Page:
Press Release
Unoccupied, Historic Building Burns at William L. Finley National Wildlife Refuge
Media Contacts

CORVALLIS, OR – Earlier today, an unoccupied, historic building known as Cabell Lodge burned down at the William L. Finley National Wildlife Refuge in Corvallis. Fire crews from Adair, Corvallis, Monroe and Philomath responded with engines and were able to contain the fire to the structure structure
Something temporarily or permanently constructed, built, or placed; and constructed of natural or manufactured parts including, but not limited to, a building, shed, cabin, porch, bridge, walkway, stair steps, sign, landing, platform, dock, rack, fence, telecommunication device, antennae, fish cleaning table, satellite dish/mount, or well head.

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and its immediate area. The refuge remains open to visitors during regular hours, although the area around the historic building will remain closed for some time. 

“We are thankful for the quick response and professionalism of the responding fire crews,” said Damien Miller, project leader, Willamette Valley National Wildlife Refuge Complex. “They kept folks safe and prevented the fire from spreading any further.” 

The structure was completely destroyed. The cause of the fire is not yet determined. “For your safety, we are asking visitors to please mind any posted area closed signs and to stay clear of the lodge area when visiting the refuge,” said Miller. “We know folks will miss seeing this piece of history when they visit the refuge and are thankful for the responding fire crews who insured we did not lose any other resources.” 

A refuge visitor was taking pictures on a nearby trail when they noticed smoke from the fire and called 911. In addition to the area fire crews that responded, U.S. Fish and Wildlife Service wildland firefighters stationed in the Willamette Valley provided support and water from the refuge’s fire tender. The lodge is visible to visitors from the Cabell Marsh Trail, from the parking lot and trailhead of the Cabell Marsh Overlook Trail.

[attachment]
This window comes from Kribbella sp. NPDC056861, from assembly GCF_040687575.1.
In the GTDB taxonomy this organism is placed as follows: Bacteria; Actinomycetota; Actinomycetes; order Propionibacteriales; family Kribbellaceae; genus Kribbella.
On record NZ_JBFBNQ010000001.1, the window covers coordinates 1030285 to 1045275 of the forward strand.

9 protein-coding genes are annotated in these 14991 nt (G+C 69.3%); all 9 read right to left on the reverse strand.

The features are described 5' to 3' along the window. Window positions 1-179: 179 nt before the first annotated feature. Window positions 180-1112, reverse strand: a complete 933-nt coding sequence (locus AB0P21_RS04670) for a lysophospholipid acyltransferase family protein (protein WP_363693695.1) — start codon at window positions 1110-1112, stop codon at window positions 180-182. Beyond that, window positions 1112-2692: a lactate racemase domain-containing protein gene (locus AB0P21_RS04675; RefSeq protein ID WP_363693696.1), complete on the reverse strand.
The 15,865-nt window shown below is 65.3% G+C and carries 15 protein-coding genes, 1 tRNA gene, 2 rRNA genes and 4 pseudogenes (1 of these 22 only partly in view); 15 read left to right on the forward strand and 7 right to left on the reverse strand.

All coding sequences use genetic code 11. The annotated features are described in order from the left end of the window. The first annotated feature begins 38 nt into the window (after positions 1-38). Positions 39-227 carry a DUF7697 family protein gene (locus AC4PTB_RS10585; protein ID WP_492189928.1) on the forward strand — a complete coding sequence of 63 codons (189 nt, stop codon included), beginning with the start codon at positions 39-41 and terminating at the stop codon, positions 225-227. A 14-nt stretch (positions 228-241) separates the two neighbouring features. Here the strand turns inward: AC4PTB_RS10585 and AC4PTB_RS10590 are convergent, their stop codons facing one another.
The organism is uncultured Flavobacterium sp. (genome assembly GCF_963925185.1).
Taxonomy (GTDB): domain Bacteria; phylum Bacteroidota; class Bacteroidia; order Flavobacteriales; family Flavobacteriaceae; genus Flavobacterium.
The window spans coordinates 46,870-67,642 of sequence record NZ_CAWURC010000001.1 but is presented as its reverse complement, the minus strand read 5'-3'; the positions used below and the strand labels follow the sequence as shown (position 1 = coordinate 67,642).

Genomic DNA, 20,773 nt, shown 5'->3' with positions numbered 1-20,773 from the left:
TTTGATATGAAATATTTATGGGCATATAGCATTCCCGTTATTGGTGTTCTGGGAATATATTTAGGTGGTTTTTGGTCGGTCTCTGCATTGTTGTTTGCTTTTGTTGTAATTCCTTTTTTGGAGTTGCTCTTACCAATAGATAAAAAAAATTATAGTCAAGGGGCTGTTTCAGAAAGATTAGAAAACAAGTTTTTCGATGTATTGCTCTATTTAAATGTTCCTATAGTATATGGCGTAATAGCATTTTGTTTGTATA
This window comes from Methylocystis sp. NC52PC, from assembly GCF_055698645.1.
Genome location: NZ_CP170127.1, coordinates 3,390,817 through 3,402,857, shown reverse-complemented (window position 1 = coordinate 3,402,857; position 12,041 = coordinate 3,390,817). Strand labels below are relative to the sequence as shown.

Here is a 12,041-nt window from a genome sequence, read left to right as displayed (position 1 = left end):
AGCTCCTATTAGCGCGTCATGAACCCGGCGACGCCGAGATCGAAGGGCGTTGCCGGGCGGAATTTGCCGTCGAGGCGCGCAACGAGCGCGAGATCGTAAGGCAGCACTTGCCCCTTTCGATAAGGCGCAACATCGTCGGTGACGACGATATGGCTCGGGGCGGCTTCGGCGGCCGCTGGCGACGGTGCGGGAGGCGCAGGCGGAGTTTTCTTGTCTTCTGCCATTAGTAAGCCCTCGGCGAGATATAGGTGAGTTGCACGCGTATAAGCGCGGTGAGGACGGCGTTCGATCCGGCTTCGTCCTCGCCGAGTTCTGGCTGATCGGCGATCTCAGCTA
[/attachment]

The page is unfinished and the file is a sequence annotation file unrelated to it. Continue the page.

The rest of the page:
Built in 1912 as a hunting lodge and cabin, Cabell Lodge was a two-story, wood frame building overlooking Cabell Marsh. It is one of several properties on the northern half of the refuge left behind when the land was purchased from the Failing-Cabell Estate. The large-scale ranching operation spanned the first decades of the 20th century and structural remains, field patterns and surviving buildings are from the period between 1906 and 1964. The lodge provided headquarters for the Willamette Valley National Wildlife Refuge Complex from 1979-2009. It is listed in the Oregon Inventory of Historic Properties and the Benton County Register of Historic Resources. The only historical building open to the public on the refuge is the Fiechter House, which is open during special open houses run by refuge volunteers in the summer months.

William L. Finley National Wildlife Refuge was established in 1964 to protect wintering habitat for dusky Canada geese. The refuge is open every day from dawn to dusk and is always free. Visiting the 5,325 aces of William L. Finley NWR is a great way to see what the Willamette Valley once looked like, when the Kalapuya were stewards of the land. With over 12 miles of trails, you can see the rare and historic Valley habitat types: Oak savanna, wetland prairie, mixed forest,  riparian riparian
Definition of riparian habitat or riparian areas.

Learn more about riparian
 , upland prairie and both permanent and seasonal wetlands. Learn more about the refuge:


The U.S. Fish and Wildlife Service works with others to conserve, protect and enhance fish, wildlife, plants and their habitats for the continuing benefit of the American people. For more information, visit and connect with us on social media: FacebookInstagramTwitterLinkedInFlickr, and YouTube.

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